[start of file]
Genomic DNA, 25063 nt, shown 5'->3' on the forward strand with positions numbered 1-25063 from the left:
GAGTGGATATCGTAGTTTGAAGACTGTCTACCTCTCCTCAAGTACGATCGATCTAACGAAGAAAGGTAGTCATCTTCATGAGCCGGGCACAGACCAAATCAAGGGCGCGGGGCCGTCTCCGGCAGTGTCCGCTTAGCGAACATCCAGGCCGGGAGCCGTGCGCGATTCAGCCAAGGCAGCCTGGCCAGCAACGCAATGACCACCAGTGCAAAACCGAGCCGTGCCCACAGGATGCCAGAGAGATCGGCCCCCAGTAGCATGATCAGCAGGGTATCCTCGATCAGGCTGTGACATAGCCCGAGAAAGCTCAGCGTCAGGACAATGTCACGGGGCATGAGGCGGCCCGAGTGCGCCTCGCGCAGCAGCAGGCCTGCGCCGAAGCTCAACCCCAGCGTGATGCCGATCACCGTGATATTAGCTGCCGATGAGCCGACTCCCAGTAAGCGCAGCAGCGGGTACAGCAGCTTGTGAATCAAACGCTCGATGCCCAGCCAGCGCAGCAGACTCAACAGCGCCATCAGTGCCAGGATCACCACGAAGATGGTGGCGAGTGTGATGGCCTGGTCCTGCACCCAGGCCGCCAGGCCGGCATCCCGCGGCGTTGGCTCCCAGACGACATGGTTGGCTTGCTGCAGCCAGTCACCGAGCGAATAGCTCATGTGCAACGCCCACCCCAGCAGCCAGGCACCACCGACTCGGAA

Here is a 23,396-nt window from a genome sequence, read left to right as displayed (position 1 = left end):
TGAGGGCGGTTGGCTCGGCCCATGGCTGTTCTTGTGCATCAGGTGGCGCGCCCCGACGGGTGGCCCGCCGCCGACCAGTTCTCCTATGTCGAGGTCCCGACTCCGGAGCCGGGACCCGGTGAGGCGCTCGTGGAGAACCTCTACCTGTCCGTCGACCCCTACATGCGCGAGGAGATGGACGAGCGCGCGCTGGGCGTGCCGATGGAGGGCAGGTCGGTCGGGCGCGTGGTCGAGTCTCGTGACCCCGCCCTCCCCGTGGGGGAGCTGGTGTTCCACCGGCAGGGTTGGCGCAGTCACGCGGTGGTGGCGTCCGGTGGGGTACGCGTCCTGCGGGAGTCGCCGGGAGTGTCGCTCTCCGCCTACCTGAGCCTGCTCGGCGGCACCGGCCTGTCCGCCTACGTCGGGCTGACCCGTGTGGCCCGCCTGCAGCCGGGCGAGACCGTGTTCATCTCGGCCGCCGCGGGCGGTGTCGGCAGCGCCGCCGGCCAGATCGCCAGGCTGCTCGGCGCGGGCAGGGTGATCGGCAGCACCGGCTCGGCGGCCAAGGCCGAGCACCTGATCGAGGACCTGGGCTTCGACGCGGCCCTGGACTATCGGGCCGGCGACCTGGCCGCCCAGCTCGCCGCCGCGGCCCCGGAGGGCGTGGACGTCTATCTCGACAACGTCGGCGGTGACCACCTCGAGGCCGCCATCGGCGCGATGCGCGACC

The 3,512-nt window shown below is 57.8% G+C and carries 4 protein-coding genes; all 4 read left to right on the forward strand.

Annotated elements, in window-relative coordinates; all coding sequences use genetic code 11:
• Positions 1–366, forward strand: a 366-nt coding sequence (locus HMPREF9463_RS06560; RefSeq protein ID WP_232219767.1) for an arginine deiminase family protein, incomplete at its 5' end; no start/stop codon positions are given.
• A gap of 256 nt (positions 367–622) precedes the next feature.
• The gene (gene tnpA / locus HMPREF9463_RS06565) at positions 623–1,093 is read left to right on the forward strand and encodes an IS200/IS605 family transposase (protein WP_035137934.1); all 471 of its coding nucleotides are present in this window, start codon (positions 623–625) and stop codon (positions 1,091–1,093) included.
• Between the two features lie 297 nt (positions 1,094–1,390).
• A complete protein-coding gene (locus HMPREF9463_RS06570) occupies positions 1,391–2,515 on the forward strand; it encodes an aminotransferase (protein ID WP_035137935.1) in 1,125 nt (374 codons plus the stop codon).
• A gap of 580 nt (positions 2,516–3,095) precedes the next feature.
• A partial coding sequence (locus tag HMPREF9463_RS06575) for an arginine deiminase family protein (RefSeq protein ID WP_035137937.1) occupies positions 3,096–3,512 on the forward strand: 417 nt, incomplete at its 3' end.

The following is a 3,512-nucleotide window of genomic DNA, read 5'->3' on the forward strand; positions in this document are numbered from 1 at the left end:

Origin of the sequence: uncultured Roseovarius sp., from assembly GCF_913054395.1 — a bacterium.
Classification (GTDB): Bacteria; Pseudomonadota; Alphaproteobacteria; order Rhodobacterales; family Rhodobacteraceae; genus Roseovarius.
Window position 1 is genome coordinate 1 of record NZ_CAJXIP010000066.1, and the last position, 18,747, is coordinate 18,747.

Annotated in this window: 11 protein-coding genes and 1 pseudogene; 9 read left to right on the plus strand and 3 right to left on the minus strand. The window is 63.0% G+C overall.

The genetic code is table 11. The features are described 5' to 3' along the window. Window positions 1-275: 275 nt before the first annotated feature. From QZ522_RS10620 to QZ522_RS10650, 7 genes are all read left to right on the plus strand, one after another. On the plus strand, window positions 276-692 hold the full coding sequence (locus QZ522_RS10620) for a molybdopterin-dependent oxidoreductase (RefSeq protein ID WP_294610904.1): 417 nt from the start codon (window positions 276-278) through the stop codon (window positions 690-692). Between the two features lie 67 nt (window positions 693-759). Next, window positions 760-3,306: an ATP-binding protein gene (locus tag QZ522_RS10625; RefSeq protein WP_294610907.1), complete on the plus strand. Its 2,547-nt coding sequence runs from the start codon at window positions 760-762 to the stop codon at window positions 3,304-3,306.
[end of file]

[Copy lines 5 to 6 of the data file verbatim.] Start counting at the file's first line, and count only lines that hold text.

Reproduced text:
The 3,512-nt window shown below is 57.8% G+C and carries 4 protein-coding genes; all 4 read left to right on the forward strand.

Annotated elements, in window-relative coordinates; all coding sequences use genetic code 11: